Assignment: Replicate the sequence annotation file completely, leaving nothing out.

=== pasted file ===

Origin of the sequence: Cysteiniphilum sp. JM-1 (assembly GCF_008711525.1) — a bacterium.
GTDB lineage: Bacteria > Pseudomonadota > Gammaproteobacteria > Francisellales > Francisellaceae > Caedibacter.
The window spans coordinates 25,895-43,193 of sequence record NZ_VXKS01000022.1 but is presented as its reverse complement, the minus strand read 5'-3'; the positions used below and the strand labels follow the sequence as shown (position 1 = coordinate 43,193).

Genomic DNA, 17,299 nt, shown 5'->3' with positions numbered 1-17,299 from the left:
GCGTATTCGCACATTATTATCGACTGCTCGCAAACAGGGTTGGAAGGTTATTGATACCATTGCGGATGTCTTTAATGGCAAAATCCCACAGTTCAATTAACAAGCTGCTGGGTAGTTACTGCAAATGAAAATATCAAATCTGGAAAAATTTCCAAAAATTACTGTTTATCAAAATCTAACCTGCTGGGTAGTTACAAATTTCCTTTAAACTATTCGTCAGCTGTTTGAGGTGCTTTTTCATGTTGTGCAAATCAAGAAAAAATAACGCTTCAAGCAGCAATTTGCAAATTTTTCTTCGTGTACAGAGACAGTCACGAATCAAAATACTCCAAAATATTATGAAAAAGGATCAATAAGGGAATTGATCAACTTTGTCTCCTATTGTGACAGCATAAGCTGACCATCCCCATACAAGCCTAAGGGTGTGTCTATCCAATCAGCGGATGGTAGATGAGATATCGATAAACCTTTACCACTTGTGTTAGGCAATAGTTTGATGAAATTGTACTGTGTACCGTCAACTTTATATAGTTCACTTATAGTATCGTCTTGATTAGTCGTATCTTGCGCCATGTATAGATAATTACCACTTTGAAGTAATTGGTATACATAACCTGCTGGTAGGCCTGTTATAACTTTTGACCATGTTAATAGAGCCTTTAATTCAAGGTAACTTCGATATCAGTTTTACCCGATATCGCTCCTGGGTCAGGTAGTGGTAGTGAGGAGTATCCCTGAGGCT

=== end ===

Origin of the sequence: Cysteiniphilum sp. JM-1 (assembly GCF_008711525.1) — a bacterium.
GTDB lineage: Bacteria > Pseudomonadota > Gammaproteobacteria > Francisellales > Francisellaceae > Caedibacter.
The window spans coordinates 25,895-43,193 of sequence record NZ_VXKS01000022.1 but is presented as its reverse complement, the minus strand read 5'-3'; the positions used below and the strand labels follow the sequence as shown (position 1 = coordinate 43,193).

Genomic DNA, 17,299 nt, shown 5'->3' with positions numbered 1-17,299 from the left:
GCGTATTCGCACATTATTATCGACTGCTCGCAAACAGGGTTGGAAGGTTATTGATACCATTGCGGATGTCTTTAATGGCAAAATCCCACAGTTCAATTAACAAGCTGCTGGGTAGTTACTGCAAATGAAAATATCAAATCTGGAAAAATTTCCAAAAATTACTGTTTATCAAAATCTAACCTGCTGGGTAGTTACAAATTTCCTTTAAACTATTCGTCAGCTGTTTGAGGTGCTTTTTCATGTTGTGCAAATCAAGAAAAAATAACGCTTCAAGCAGCAATTTGCAAATTTTTCTTCGTGTACAGAGACAGTCACGAATCAAAATACTCCAAAATATTATGAAAAAGGATCAATAAGGGAATTGATCAACTTTGTCTCCTATTGTGACAGCATAAGCTGACCATCCCCATACAAGCCTAAGGGTGTGTCTATCCAATCAGCGGATGGTAGATGAGATATCGATAAACCTTTACCACTTGTGTTAGGCAATAGTTTGATGAAATTGTACTGTGTACCGTCAACTTTATATAGTTCACTTATAGTATCGTCTTGATTAGTCGTATCTTGCGCCATGTATAGATAATTACCACTTTGAAGTAATTGGTATACATAACCTGCTGGTAGGCCTGTTATAACTTTTGACCATGTTAATAGAGCCTTTAATTCAAGGTAACTTCGATATCAGTTTTACCCGATATCGCTCCTGGGTCAGGTAGTGGTAGTGAGGAGTATCCCTGAGGCT